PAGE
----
2. Blacklist unsanctioned applications

Blacklisting involves prohibiting the installation of certain applications on BYOD devices that are used for work purposes. This includes applications like games, social networking apps, and third-party file sharing platforms. The simplest way to blacklist applications is through a mobile device management platform that enables IT administrators to secure and enforce policies on enrolled devices.

3. Restrict data access

Adopt the principle of least privilege on both BYOD and company devices. This means that a user is able to access only the data and software required to do their job. This can reduce the effects of certain types of malware and limit the fallout in the event of a data breach.

4. Invest in anti-malware software

Anti-malware software identifies and removes malware before they cause irreparable harm to a device. The best anti-malware programs are often backed by the latest threat intelligence databases and use behavior-based detection techniques to pick up any traces of malware.

5. Backing up device data

A well-thought-out BYOD policy can go a long way toward minimizing the risk of a security breach, but if something manages to slip past your defenses, you need to have backups prepared. Back up your data in off-site servers and in the cloud to ensure that any data stored locally on a device can be quickly recovered.

6. Educate your staff about security

The vast majority of BYOD-related security risks involve human error. This is why you should educate your employees about proper mobile safety. Train them on spotting apps that could contain malware, sharing security threat updates, and securing their devices beyond enabling default security settings.

You should also approach us if you need assistance with protecting your BYOD environment. As a professional managed IT services provider, we keep tabs on the latest trends and innovations related to BYOD and will recommend solutions that work for your company. Contact us today to see how we can help.

This post was originally published on this site

Protecting your data from hurricanes

Hurricanes damage property and put lives at risk. If you’re not prepared, hurricanes can also disrupt your operations and put your business through extended downtime. In this blog, we’ll help you quickly regain access to your data and get your business back to operational mode after a disaster.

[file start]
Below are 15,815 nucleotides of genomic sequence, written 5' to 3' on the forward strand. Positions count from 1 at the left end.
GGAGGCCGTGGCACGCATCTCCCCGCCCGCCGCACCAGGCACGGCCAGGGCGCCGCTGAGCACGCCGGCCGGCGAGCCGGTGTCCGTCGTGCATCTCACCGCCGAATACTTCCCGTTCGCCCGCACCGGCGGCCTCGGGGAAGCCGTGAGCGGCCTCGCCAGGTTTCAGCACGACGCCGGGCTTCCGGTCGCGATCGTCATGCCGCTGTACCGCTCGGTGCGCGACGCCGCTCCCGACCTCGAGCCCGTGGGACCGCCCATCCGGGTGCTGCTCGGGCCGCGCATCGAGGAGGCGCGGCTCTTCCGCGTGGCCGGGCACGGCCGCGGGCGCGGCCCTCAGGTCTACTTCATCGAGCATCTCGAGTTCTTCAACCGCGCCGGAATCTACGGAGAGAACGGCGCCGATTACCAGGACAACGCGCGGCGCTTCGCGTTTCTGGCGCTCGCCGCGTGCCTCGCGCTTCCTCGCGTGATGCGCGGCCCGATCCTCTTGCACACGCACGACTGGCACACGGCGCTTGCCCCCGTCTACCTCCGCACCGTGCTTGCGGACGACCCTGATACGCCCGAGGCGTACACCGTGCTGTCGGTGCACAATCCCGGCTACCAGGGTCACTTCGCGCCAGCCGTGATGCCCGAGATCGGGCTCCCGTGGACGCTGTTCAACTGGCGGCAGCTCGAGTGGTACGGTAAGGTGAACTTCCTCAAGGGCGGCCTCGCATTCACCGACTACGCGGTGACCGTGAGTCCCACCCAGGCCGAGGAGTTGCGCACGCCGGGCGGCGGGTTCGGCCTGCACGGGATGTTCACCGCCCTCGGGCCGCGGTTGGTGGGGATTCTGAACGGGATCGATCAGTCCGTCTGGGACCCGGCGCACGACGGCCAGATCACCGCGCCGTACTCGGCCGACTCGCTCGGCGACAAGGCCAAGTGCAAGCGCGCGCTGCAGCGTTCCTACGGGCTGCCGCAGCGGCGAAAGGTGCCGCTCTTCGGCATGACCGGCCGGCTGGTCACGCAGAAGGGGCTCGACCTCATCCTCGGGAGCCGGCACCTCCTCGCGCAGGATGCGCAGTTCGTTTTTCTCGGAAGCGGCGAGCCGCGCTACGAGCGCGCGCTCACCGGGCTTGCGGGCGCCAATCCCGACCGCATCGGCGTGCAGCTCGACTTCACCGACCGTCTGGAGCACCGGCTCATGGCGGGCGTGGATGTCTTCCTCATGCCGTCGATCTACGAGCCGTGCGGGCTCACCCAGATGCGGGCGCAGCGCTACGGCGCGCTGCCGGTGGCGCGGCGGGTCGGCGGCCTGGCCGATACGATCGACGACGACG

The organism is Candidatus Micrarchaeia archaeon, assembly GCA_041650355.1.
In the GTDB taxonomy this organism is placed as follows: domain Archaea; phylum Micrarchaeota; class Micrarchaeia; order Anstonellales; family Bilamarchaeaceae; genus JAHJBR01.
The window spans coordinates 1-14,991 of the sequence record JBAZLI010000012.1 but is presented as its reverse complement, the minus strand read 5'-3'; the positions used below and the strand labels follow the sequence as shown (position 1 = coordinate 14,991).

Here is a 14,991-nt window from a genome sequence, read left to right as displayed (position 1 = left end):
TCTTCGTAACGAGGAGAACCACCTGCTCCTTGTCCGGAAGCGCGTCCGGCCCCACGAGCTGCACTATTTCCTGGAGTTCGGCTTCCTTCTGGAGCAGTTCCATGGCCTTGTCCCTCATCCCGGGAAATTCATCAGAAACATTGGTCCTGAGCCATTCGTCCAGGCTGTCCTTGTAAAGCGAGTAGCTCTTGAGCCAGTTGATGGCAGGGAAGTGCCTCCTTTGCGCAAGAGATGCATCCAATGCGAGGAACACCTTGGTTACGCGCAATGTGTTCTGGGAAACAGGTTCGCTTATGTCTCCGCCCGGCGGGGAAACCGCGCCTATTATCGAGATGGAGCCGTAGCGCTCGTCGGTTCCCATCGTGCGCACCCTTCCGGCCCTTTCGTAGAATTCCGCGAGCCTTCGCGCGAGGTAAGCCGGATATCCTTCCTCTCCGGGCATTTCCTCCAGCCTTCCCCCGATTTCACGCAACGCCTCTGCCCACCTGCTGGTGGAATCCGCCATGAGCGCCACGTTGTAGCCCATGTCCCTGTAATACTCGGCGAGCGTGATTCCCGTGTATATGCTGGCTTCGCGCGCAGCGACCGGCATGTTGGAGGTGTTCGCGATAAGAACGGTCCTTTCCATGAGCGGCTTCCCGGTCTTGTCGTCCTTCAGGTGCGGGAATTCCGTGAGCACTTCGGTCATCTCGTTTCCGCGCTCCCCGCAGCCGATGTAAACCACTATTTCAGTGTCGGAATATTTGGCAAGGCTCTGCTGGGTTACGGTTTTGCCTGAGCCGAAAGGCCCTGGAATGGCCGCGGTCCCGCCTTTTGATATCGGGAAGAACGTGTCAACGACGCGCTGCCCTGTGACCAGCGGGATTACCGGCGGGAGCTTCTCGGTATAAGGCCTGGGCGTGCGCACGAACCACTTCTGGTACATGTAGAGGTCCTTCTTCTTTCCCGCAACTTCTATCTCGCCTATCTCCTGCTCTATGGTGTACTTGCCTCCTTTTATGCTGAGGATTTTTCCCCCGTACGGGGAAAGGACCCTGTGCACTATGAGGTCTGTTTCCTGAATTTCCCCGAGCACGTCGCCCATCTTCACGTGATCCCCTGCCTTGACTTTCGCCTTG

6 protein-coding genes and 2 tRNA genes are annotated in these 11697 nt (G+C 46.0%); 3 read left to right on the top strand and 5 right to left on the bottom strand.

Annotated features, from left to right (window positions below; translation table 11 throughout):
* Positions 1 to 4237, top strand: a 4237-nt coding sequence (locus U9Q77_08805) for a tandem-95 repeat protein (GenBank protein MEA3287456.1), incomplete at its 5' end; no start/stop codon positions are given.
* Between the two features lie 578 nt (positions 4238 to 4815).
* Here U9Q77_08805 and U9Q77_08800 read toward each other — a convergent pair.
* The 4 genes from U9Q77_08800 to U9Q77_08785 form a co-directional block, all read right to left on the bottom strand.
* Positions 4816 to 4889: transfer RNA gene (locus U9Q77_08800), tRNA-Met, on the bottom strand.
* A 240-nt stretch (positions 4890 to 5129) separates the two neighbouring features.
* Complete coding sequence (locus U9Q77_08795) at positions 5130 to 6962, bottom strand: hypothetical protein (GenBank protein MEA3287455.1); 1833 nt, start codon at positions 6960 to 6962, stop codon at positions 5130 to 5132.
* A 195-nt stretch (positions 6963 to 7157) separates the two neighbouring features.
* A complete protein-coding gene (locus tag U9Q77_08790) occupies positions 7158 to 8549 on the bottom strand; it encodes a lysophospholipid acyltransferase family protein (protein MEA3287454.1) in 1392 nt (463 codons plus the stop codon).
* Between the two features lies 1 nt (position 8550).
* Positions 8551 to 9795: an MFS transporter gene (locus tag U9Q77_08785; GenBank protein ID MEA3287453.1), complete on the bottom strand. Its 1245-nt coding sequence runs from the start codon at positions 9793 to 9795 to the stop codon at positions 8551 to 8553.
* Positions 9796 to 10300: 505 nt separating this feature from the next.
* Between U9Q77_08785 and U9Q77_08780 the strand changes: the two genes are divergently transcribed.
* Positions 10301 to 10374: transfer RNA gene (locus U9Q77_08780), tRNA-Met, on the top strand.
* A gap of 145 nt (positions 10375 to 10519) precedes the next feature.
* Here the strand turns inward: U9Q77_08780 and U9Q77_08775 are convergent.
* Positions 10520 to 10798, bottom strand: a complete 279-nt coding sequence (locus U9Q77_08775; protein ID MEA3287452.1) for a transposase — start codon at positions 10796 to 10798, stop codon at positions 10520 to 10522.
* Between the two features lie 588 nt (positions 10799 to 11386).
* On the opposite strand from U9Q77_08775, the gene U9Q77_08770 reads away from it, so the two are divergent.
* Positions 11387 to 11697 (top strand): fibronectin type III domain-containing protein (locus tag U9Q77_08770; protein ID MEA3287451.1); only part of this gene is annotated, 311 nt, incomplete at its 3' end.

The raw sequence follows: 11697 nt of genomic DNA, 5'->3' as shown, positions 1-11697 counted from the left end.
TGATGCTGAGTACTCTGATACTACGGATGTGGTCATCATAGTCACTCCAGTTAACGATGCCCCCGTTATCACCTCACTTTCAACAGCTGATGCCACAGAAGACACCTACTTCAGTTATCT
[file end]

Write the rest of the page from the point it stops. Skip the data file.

Determine recovery hierarchy

Certain parts of your IT system are more mission-critical than others. Ask yourself which systems and/or data must be recovered in minutes, hours, or days so your business can resume operations quickly

For example, you may find that recovering sensitive customer information and eCommerce systems take priority over recovering your email server. Whatever the case may be, prioritizing your systems ensures that the right ones are recovered quickly after a disaster.

Pay attention to location

First and foremost, your backup site should be in a hurricane-free zone. Ideally, your off-site facility should be located at least 100 miles away from your main location. If this isn’t possible, make sure it is built to withstand wind speeds of 160 miles per hour (as fast as Category 5 storms) and is supported by backup generators and uninterruptible power supplies.

You should also request an upper floor installation or, at the very least, keep critical IT equipment 18 inches off the ground to prevent water damage in case of floods.

Use image-based backups

Unlike fragile tape backups, image-based backups take “snapshots” of your systems, creating a copy of the OS, software, and data stored in them. From there, you can easily boot the virtual image on any device, allowing you to back up and restore critical business systems in seconds.

Take advantage of the cloud

The cloud enables you to host applications and store data in high-availability, geo-redundant servers. This means your backups can be accessed via the internet, allowing authorized users to access critical files from any device. Expert technicians will also watch over and secure your backups, allowing you to enjoy the benefits of enterprise-level backup facilities and IT support.

Back up your data frequently

Back up your data as often as possible, especially during disaster season. If your latest backups were created on September 15th and a storm makes landfall in your area on the 28th, you could lose nearly two weeks of data.

Test your disaster recovery (DR) plan

After setting up your backups, check whether they are restoring your files accurately and on time. Your employees should be drilled on the recovery procedures and their responsibilities during and after a disaster. Your DR team should also be trained on how to failover to the backup site before the storm hits. Finally, providers, contractors, and customers need to be notified about how the hurricane will affect your operations.

As cell towers and internet connections may be affected during a hurricane, make sure your company forums are online and have your employees register with the Red Cross Safe and Well website so you can check their statuses.

It’s nearly impossible to experience disruptions during disasters like Harvey or Irma, but with the right support, you can minimize downtime. If you’re concerned about any natural disasters putting you out of business, call us today. We offer comprehensive business continuity services that every company should have.

This post was originally published on this site

Protecting your data from hurricanes

Hurricanes damage property and put lives at risk. If you’re not prepared, hurricanes can also disrupt your operations and put your business through extended downtime. In this blog, we’ll help you quickly regain access to your data and get your business back to operational mode after a disaster.

Determine recovery hierarchy